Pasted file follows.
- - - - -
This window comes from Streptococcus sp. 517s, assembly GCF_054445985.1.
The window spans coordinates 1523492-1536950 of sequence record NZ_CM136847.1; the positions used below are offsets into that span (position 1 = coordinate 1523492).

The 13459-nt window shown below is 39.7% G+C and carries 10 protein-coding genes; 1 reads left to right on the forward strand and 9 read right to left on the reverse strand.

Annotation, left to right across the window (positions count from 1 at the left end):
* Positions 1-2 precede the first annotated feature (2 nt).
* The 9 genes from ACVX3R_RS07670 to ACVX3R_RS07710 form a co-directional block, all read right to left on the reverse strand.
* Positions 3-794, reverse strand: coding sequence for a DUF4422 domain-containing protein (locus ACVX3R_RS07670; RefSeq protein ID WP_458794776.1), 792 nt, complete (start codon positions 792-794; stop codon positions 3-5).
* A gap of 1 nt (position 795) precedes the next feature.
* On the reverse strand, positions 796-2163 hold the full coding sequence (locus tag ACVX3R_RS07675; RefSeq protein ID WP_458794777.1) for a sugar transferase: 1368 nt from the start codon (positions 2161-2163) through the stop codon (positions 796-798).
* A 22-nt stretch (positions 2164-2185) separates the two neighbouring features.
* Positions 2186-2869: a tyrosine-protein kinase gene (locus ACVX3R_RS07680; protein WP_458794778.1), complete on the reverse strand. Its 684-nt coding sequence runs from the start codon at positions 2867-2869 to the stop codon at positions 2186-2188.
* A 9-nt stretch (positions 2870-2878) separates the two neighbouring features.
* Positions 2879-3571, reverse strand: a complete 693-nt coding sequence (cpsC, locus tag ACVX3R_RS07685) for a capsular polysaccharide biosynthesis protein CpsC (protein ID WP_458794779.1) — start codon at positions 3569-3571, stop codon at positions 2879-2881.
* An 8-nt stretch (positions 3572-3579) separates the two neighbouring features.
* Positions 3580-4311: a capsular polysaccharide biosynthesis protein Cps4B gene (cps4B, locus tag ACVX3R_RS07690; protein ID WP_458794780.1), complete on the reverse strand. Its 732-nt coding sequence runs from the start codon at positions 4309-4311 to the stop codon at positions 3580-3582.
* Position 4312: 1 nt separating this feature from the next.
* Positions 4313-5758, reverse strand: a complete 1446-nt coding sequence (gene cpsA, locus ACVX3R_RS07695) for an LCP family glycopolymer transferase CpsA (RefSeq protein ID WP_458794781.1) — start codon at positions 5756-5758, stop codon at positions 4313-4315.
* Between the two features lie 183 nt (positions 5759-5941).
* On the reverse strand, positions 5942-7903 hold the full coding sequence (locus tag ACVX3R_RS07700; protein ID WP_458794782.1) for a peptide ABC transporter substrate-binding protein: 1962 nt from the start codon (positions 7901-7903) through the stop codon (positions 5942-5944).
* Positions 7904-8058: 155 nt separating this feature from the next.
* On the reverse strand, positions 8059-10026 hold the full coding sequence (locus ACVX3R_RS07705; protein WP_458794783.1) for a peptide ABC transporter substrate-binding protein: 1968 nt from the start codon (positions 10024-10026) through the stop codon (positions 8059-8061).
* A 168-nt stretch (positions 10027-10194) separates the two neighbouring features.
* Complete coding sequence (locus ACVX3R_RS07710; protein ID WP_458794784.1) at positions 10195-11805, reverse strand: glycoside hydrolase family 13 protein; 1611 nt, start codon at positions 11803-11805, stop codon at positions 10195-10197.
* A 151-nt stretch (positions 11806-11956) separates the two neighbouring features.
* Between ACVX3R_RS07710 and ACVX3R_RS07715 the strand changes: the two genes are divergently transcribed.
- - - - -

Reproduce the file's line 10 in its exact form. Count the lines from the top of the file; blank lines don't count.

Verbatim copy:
* A 22-nt stretch (positions 2164-2185) separates the two neighbouring features.